Are you sure guapo? I know with my SOHO router, and all the other's I've done port forwards on, it's by port number as I described.

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#7
May 1, 2009 at 16:27:56
Well, we both know that Windows, Unix & Linux all use random source ports.

Run netstat -an from a Windows command prompt & look at the ports in both the local & foreign address columns, after the :

Here is an example from my netstat output. It's a connection from my XP box to a web server. If the web server is behind a router, there is no way that the router would know that my browser was going to choose port 4506 as it's source port. Therefore, if it's going to forward my request for that web site, it must accept "any" port as the source port. As in most cases, port 80 is the destination port for the web site.

TCP 192.168.1.97:4506 64.135.83.52:80 ESTABLISHED

The same has to be true with any server, it this case, a game server.

How do you know when a politician is lying? His mouth is moving.


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#8
May 2, 2009 at 06:20:12
Well, we both know that Windows, Unix & Linux all use random source ports

Yes indeed, we both do know that. But, we're talking about hosting a game from behind a firewall and allowing external connections to said game.

When you're talking about hosting a game via the internet (something I've done numerous times over the years) you need to find the source port of the game in question and input that into your forward. Each game has uses a unique port number and the trick is finding out what port that is and then progamming your forward with that info.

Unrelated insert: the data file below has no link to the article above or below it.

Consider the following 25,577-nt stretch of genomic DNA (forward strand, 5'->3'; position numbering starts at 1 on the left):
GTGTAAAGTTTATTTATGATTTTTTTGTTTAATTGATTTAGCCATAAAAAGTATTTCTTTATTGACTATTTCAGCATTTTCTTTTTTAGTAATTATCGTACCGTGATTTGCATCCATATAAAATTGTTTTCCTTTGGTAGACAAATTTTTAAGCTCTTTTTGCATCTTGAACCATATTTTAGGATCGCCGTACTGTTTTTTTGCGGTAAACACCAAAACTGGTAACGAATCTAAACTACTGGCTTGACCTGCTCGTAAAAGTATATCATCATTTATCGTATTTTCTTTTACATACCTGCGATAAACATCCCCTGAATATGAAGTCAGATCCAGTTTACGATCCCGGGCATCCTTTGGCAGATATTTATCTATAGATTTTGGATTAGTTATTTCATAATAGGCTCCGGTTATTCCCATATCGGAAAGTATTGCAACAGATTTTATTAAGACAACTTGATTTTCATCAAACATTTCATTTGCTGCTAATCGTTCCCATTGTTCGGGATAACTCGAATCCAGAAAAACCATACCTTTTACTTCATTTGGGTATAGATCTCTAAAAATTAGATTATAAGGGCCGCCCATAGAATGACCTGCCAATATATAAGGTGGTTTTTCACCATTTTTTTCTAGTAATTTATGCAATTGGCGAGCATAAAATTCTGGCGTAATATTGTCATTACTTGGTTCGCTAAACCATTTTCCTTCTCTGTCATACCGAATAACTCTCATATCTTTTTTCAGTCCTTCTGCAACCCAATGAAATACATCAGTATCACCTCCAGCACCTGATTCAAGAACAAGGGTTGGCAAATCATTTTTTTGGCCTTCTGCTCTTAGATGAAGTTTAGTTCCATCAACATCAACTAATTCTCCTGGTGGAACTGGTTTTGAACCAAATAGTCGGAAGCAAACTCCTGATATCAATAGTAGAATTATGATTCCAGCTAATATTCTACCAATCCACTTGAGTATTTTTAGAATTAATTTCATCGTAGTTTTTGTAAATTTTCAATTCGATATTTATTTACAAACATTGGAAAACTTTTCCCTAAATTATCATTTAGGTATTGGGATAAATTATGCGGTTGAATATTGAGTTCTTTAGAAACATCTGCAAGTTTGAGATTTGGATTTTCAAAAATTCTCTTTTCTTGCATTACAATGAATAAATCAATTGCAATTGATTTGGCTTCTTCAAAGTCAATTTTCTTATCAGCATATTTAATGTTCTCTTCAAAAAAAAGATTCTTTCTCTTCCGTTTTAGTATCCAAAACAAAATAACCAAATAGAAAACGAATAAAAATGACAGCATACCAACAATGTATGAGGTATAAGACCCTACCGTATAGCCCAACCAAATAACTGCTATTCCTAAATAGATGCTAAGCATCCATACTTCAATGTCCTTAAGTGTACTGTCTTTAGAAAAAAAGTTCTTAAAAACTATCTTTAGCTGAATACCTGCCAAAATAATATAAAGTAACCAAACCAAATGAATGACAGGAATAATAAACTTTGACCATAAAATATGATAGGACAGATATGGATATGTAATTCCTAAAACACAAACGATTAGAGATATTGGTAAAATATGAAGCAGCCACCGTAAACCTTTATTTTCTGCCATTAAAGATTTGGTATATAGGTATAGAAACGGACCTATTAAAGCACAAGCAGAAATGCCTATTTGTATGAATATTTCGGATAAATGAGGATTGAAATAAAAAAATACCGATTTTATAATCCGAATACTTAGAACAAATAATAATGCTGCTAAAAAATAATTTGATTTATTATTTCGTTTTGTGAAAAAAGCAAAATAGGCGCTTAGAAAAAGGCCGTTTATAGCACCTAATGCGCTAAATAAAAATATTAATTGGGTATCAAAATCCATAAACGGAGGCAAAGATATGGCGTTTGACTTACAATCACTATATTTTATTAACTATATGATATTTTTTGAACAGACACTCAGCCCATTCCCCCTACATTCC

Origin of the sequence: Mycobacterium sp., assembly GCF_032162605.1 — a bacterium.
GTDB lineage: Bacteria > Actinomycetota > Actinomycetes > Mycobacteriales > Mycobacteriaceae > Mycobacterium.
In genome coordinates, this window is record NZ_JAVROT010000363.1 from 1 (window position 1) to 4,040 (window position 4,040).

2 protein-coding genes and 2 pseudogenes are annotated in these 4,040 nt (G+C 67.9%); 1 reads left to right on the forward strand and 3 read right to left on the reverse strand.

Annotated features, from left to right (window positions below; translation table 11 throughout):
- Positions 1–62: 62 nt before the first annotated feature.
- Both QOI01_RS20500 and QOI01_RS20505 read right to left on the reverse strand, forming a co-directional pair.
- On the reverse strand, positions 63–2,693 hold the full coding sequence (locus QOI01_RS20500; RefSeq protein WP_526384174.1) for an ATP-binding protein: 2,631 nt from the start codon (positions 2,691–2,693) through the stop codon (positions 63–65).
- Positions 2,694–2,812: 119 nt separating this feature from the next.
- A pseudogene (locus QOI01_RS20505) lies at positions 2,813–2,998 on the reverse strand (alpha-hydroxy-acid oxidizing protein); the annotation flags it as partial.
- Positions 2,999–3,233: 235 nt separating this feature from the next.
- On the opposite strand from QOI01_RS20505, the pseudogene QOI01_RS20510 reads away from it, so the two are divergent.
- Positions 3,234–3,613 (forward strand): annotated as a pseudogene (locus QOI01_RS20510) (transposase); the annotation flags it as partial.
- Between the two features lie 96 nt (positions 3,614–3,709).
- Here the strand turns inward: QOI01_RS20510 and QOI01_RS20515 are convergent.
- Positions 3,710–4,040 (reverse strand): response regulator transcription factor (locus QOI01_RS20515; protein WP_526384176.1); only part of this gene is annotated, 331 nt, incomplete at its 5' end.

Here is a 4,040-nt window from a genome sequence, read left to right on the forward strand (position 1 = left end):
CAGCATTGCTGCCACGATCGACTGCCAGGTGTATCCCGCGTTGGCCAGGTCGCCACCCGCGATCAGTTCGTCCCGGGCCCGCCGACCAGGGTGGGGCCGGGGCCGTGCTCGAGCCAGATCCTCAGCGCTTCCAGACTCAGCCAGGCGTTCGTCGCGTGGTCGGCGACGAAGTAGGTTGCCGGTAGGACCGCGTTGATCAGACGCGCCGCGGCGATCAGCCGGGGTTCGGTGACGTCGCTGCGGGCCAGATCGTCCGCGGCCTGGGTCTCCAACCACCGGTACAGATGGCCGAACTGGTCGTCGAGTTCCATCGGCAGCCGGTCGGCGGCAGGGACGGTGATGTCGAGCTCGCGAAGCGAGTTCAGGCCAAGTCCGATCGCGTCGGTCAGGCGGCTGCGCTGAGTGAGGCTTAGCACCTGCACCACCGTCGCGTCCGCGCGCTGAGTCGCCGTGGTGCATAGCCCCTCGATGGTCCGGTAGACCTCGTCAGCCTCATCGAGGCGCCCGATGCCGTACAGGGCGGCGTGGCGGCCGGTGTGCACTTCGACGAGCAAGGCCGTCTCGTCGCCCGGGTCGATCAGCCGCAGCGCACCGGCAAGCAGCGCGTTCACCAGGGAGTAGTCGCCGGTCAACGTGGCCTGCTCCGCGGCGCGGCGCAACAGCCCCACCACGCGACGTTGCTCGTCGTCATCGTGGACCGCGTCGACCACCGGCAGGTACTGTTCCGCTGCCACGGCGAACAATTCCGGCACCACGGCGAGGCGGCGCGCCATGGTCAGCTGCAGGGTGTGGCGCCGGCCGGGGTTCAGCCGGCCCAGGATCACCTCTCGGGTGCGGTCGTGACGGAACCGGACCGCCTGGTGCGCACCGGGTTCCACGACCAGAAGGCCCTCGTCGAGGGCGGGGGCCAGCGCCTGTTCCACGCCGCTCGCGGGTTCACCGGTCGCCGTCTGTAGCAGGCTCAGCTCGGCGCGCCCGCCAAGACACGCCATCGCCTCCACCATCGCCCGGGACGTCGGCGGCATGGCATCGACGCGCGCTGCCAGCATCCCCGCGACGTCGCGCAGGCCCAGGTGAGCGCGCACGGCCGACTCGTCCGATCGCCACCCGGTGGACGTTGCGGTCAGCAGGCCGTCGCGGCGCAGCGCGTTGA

I haven't played this one in forever but I used to host Diablo II games and my friend would join in. I first googled "Diablo II port number" to find out what port the game uses. It is:
Allow port 4000 TCP out and in (hosting open games only)

I got the above port number from a quick google search and the following site: http://portforward.com/cportsnotes/battlenet/battlenet.htm

So I created a port forward that takes incoming traffic on port 4000 (TCP) and sends it to 192.168.1.50 - my XP Pro gaming rig.

I have another set to send port 8767 to 192.168.1.55 which is the port for teamspeak, and .55 is my teamspeak server (running on a Linux Distro) which my friend and I use so we can talk while playing.

I have a couple others, port 22 for SSH and port 115 for sftp and 3389 for RDC sessions. (On a side note, I now have things setup in such a way that when I go to connect to my home PC from work, I first establish and encrypted ssh session from my work PC (using Putty - it's an XP PC) and then I run an RDC session through that tunnel)

You're talking about web sites and web hosting and I suspect the rules are slightly different for setting forwards up for those.


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#9
May 2, 2009 at 08:26:30
I see where the confusion lies. Yes, you're correct. The rules are different for games or any program that has client software on the client machine. Then it could have a predetermined source port.

How do you know when a politician is lying? His mouth is moving.